It also feels like it builds upon the roster, with the game’s fifteen Kameo fighters complementing the twenty-two main fighters for the base game. There’s an impressive amount of variety offered here too, with favourites such as Liu Kang, Raiden, Sub Zero, Scorpion, Johnny Cage, and Kitana making a consistent return, but also joined by a few faces that haven’t been playable for a while, such as Nitara, Ashrah, Li Mei, and Reiko. Each character feels like they have been refreshed to play that little bit differently, and whilst returning players will see some familiarity within their move sets, the learning curve will kick in once again as you begin to figure out their combos, what situations are best suited for special attacks, and, of course, the button combinations for Fatalities. I won’t spoil any of the Fatalities here, but they’re f*****g awesome and certainly live up to the high standards of creativity and gore seen across the series over the last thirty years.

The whole roster just feels very diverse and caters to different playstyles, whilst, much like the theme of the game, it takes a little something from across the Mortal Kombat series as a whole and spices it up in its own little way. My only gripe is that there weren’t any NEW characters introduced – especially since the minds at NetherRealm studios have come up with some wonderful creations over the years. It’s a small issue, especially since the roster is impressively robust to begin with, but it’s always cool to see a whole new character in a Mortal Kombat game that brings with it plenty of surprises.

Check out some screenshots down below:

When it comes to game modes, Mortal Kombat 1 offers another fantastic Story Mode to play through that shuffles players across a good selection of the main cast, whilst the Towers return to offer players challenges of varying length that will put their skills to the test (whilst also allowing you to unlock an ending cinematic for each character). However, it’s the Invasion Mode that most caught my attention, with players working through a boardgame-style setup as they complete varying combat challenges or mini-games to earn experience points and currency to purchase new goodies. There’s an emphasis placed on player progression too, with players levelling up, improving the gear they have equipped to offer buffs, and granting new capabilities to their fighter. The battles in this mode can be outrageous in design too, with them bringing some extraordinary stipulations to ensure players have to deal with unconventional threats from their enemies. It offers plenty of replayability, and with a ton of goodies to unlock throughout, it’s something I’ve found myself really hooked into over the last week. You also have your standard selection of multiplayer options too, with players able to duke it out both locally or online – I’ve had a fair bit of success against my online opponents so far and the network performance has been sound, so there’s plenty to keep players engaged for years to come.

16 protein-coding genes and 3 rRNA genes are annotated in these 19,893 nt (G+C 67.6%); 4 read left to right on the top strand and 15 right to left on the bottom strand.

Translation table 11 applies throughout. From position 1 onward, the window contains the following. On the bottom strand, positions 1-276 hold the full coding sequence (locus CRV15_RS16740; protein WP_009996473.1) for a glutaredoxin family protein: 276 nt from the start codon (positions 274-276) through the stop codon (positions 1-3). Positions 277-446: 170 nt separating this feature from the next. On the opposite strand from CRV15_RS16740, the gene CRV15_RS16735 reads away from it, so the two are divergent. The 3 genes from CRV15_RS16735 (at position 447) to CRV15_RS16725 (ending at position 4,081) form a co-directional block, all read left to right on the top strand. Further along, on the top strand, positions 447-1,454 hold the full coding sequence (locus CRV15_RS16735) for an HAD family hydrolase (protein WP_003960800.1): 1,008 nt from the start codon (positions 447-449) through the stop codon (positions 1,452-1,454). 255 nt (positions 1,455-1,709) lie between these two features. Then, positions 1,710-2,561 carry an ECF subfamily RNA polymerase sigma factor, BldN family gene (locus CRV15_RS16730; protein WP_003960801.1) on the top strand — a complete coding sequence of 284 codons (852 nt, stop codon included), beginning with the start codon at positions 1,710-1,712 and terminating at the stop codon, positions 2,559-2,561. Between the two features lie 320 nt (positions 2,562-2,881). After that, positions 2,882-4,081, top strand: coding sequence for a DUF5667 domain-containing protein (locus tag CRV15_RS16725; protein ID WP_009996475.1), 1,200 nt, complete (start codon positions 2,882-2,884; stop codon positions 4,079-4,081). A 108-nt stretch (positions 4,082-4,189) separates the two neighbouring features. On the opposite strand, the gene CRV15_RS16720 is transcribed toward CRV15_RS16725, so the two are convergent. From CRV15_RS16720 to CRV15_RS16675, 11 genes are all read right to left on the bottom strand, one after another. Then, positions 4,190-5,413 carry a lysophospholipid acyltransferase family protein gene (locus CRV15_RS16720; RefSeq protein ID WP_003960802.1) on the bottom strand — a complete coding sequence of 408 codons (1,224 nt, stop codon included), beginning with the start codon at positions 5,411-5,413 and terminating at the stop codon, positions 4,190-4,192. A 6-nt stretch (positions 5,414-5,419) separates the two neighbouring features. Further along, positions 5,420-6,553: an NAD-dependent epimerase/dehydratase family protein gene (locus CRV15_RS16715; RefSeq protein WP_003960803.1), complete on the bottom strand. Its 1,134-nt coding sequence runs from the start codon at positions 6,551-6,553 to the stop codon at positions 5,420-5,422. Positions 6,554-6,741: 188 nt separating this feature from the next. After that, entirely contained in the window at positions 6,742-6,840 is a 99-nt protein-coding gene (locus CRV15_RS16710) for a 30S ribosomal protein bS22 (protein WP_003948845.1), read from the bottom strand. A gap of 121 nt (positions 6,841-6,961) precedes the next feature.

There are some omissions that are a little disappointing though, such as the lack of a Krypt to unlock goodies. Whilst Invasion Mode does make up for this in some ways, the element of exploration and discovery offered in the Krypt was ALWAYS a massive highlight for me, so its absence felt especially notable. The lack of interactivity in levels was a shame too, especially since it’s been a staple of the last few entries of the series. It’s not a game-breaker, sure, but it always gave players that one extra trick up their sleeve where they could use what might otherwise be an unfavourable position to their advantage.

I can’t end this review without mentioning how gorgeous the game is, with the focus on current-gen consoles ensuring this is the best that the series has ever looked (we’ll ignore some images or videos you might have seen of the Nintendo Switch version for now). The series has been a visual marvel for a long-time anyway, but the added depth and detail to characters and environments (as well as the more fluid animations) ensure that Mortal Kombat 1 truly does break new ground. Who would’ve thought that seeing bodies parts blasted everywhere and blood and guts splatter the screen could be so damn beautiful?

Mortal Kombat 1 Review

Mortal Kombat 1 is a glorious fighting experience that offers some of the best combat and storytelling seen across the series. The new Kameo system offers a whole new way to approach battles with your foes, whilst the way that the game leans into both the new and old with its overall theming ensures that it manages to feel both fresh and familiar at the same time. The Story Mode remains as excellent as expected, whilst the Invasion mode gives players a creative way to experience the game’s brutal action.

There are some disappointing omissions, such as the lack of the Krypt, interactive environments, and new characters, but they don’t stop Mortal Kombat 1 from offering some of the most exciting (and gory) thrills that the series has ever seen.

Developer: NetherRealm Studios
Publisher: Warner Bros. Interactive Entertainment
Platform(s): PlayStation 5, Xbox Series X|S (Reviewed), Nintendo Switch, PC